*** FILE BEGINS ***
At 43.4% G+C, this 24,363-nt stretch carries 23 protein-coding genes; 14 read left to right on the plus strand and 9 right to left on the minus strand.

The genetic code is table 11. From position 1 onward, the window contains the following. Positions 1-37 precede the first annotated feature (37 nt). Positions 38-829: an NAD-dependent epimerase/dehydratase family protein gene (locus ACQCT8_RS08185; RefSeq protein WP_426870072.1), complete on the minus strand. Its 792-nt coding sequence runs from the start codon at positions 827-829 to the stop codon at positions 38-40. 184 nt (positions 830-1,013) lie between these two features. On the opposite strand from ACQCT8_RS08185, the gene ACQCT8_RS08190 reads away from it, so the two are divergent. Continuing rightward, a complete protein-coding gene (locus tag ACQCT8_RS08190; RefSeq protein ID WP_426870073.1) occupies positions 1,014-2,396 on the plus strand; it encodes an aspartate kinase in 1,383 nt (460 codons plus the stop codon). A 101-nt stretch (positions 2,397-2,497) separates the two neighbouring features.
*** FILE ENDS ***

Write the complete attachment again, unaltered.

At 43.4% G+C, this 24,363-nt stretch carries 23 protein-coding genes; 14 read left to right on the plus strand and 9 right to left on the minus strand.

The genetic code is table 11. From position 1 onward, the window contains the following. Positions 1-37 precede the first annotated feature (37 nt). Positions 38-829: an NAD-dependent epimerase/dehydratase family protein gene (locus ACQCT8_RS08185; RefSeq protein WP_426870072.1), complete on the minus strand. Its 792-nt coding sequence runs from the start codon at positions 827-829 to the stop codon at positions 38-40. 184 nt (positions 830-1,013) lie between these two features. On the opposite strand from ACQCT8_RS08185, the gene ACQCT8_RS08190 reads away from it, so the two are divergent. Continuing rightward, a complete protein-coding gene (locus tag ACQCT8_RS08190; RefSeq protein ID WP_426870073.1) occupies positions 1,014-2,396 on the plus strand; it encodes an aspartate kinase in 1,383 nt (460 codons plus the stop codon). A 101-nt stretch (positions 2,397-2,497) separates the two neighbouring features.